Article Title

Down-regulation of fatty acid synthase is associated with decreased Akt activation in lovastatin induced apoptosis cells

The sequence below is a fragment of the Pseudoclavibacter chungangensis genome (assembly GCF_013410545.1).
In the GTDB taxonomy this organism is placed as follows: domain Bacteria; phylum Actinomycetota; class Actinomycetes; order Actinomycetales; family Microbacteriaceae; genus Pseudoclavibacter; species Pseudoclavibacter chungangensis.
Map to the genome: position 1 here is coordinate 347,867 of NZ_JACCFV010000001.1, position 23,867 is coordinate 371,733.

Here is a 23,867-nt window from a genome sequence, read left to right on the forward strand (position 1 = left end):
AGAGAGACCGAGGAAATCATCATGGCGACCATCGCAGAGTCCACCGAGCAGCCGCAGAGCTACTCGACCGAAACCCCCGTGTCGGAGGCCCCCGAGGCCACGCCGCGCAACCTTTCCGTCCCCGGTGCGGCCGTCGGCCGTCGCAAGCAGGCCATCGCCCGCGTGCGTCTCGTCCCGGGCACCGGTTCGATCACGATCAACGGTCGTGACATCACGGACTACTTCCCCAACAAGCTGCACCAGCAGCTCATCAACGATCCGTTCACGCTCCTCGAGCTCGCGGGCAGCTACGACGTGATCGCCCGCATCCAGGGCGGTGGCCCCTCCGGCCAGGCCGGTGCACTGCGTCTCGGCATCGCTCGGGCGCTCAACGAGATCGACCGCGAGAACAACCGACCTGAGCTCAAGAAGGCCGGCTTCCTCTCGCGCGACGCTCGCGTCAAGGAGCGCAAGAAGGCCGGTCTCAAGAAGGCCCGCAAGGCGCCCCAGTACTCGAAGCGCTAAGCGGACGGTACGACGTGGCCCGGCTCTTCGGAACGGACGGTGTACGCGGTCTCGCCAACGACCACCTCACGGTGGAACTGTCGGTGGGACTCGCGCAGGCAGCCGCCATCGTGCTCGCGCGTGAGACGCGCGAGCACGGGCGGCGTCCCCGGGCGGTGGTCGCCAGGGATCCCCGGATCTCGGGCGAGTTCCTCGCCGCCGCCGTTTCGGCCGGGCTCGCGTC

Increased fatty acid synthase (FAS) protein expression is coordinated with cancer development. FAS inhibitors become a focus of anticancer drug development. Lovastatin, one of the active ingredients in red yeast rice, is a product of Monascus purpureus. Lovastatin has been shown to inhibit proliferation and to induce apoptosis in a variety of tumor cells. This report shows that chemopreventive effects of lovastatin may be through the down regulation of FAS. Lovastatin exhibited significant apoptosis-inducing activity in HL-60 cells, as observed by flow cytometry (with 49.83% in sub-GI peak compared to the control, 10.43%), blebbing cell membrane morphology, and nuclear condensation. Cellular triglyceride, cholesterol, and free fatty acid in HepG2 cells were reduced to 79%, 81%, and 75%, respectively, upon lovastatin treatment (50 μM) for 4 h. The relative levels of FAS protein after treatment with 0, 10, 20, and 50 μM lovastatin were 1.00, 0.89, 0.72, and 0.31, respectively. Phosphorylated Akt was reduced in a dose-dependent manner. Reverse transcription PCR analysis showed that lovastatin upregulated PPAR-γ and inhibited SREBP-1 mRNA expression in HepG2 cells. Our current results implicate that lovastatin inhibiting FAS expression is associated with the decreased Akt activation.

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